Some new options: Project aims to help Prince Edward farms grow

Published 7:19 pm Sunday, January 21, 2024

A group with members spread across Central and Southside believes it can help Prince Edward farms, thanks to a recent grant. The money, given to the Southside Virginia Fruit and Vegetable Producers Association, is meant to foster growth in the region’s farming operations.

As for the association, it has members in eight Virginia counties — Campbell, Prince Edward, Charlotte, Lunenburg, Appomattox, Brunswick, Halifax and Mecklenburg. At its Tuesday, Jan. 9 meeting, the Tobacco Regional Revitalization Commission’s Southern Virginia Committee approved a $105,000 grant request to allow the producers association to complete its new distribution center.

The tobacco commission’s funding, combined with a federal grant, will allow the association to make necessary improvements and equip the new aggregation and distribution center at Cullen in Charlotte County, according to details included in the commission’s member packets.

Email newsletter signup

The association will use the $105,000 from the tobacco commission along with a matching $105,000 United States Department of Agriculture Rural Business Development Grant to ready the new facility for use.

SVFVPA President Cornell “Brick” Goldman said they have been using the old fire station in Charlotte Courthouse and have run out of space.

“We’re cramped there. We’ve got one cooler in that facility right now and that’s really all the space that we have,” Goldman said. “In our new facility that we moved to we will put up three coolers.”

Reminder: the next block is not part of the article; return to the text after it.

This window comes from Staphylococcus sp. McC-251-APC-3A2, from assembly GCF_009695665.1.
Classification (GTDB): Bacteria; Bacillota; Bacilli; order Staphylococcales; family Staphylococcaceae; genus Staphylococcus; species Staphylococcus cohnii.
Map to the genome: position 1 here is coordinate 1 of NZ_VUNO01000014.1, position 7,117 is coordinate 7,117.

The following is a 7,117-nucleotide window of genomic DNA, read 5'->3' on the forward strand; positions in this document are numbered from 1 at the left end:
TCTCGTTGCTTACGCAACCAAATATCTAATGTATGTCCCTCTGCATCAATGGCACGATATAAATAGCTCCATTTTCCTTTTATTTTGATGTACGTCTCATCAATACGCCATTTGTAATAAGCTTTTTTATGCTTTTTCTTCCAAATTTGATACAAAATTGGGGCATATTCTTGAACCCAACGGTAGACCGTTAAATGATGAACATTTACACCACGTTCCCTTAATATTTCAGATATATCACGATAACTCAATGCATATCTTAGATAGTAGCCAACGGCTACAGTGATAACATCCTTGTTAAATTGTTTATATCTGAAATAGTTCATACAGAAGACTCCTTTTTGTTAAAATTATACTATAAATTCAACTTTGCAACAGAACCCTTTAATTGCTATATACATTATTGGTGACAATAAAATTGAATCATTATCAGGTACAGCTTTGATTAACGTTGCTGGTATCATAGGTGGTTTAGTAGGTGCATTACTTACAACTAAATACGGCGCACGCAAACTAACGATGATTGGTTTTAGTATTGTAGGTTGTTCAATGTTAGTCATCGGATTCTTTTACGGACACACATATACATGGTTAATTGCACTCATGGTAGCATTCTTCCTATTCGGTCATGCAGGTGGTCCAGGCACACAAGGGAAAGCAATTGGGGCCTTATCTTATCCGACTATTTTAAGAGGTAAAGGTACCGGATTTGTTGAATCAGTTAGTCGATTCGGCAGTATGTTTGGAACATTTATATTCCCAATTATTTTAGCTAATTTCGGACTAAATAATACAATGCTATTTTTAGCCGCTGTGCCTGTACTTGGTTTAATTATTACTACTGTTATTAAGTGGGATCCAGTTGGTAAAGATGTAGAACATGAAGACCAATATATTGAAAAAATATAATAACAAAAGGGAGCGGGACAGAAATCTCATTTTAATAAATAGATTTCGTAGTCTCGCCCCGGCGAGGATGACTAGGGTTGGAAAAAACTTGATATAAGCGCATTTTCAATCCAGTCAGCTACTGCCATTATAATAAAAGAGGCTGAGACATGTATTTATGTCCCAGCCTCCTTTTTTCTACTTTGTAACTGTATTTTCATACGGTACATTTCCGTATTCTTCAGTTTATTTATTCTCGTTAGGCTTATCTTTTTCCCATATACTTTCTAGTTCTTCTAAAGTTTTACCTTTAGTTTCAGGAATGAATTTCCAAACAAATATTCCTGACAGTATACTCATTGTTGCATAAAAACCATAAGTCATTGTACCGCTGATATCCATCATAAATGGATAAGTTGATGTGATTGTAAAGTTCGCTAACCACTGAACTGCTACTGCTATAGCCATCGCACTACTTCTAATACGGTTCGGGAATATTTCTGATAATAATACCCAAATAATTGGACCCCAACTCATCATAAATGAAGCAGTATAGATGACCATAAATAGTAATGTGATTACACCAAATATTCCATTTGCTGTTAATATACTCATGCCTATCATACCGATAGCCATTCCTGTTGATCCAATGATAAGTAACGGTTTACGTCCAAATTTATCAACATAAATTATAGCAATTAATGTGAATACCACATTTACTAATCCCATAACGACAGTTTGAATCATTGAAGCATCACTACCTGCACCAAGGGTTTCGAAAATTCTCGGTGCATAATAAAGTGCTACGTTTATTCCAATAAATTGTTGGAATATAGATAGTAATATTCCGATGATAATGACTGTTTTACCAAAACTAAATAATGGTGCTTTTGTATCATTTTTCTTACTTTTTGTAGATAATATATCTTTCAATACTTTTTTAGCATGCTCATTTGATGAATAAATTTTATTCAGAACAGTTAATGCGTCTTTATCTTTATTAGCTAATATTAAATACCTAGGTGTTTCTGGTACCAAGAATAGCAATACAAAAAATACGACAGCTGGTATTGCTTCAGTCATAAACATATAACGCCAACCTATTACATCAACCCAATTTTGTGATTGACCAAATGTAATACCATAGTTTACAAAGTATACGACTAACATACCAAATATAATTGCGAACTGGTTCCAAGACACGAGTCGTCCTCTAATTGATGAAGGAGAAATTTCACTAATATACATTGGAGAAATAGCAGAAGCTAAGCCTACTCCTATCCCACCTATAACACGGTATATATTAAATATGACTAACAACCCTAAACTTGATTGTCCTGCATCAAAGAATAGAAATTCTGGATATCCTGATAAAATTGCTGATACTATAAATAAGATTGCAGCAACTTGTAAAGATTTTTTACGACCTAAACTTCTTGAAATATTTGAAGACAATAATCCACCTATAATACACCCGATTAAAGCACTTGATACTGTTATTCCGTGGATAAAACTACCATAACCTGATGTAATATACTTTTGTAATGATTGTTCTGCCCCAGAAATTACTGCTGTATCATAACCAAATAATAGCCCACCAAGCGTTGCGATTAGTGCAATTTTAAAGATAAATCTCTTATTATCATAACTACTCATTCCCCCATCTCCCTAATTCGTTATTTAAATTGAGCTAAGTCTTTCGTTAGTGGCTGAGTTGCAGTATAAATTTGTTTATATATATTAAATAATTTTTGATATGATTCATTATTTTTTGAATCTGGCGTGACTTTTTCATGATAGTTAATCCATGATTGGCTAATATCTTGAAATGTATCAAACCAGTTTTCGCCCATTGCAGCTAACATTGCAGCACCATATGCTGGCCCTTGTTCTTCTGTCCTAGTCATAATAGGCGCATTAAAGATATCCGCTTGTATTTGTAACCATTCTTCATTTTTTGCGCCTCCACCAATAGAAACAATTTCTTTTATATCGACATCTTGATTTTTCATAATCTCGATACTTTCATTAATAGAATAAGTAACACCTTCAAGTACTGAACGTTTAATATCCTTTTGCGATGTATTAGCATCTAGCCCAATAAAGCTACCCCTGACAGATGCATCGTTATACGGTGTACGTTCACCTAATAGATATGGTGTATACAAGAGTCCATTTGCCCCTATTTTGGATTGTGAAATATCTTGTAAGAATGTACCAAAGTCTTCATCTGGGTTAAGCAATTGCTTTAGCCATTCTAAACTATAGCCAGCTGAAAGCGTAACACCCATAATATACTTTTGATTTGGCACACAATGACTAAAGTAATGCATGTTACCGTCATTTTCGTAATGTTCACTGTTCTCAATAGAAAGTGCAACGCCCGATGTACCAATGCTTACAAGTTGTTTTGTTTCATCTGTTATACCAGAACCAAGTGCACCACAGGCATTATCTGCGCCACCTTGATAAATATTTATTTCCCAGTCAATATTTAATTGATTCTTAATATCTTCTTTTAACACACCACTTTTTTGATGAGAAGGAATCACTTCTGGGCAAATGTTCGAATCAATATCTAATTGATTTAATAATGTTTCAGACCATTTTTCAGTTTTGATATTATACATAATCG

Information provided to the tobacco commission at its meeting last week states the association is seeking funds to complete the aggregation facility, purchase needed equipment and for expansion of cooler space to increase storage and product shelf life.

“This project will improve the association’s ability to accept, sort and store products,” the report in the packet stated.

What is the Association? 

Formed in 2019, the association is made up of 28 independent, small farm operations from eight area counties, including Lunenburg. 

“Collectively, more than 100 acres of produce is grown including sweet corn, tomatoes, peppers, green beans, cabbage, Swiss chard, collards, potatoes and squash,” commission materials state.

Working together as an association, Goldman said it has allowed the farmers to collectively sell to larger buyers, such as Food Lion and 4P Foods. Through a federal grant, the association has also started providing local vegetables and fruit to food banks in the region.

“They’ve raved about the vegetables that we bring them because they’re super fresh,” Goldman said. “We pick them one day and then for the most part they get them the next day.”

Additionally, through a Virginia Department of Agriculture program that encourages use of locally grown produce in schools, SVFVPA is now providing its products for students in the region. He said Prince Edward County Schools has been one of their largest customers in the education arena.

Goldman expects the association’s sales to generate more than $1 million or more in 2024.

“That’s pretty good for a little group like us,” he said. “We’re shooting to do it in 2024 and I think we’ll get that.”

In the explanation of the project provided to the commission, SVFVPA will not only improve the association’s ability to accept, sort and store products, but allow it to add new members.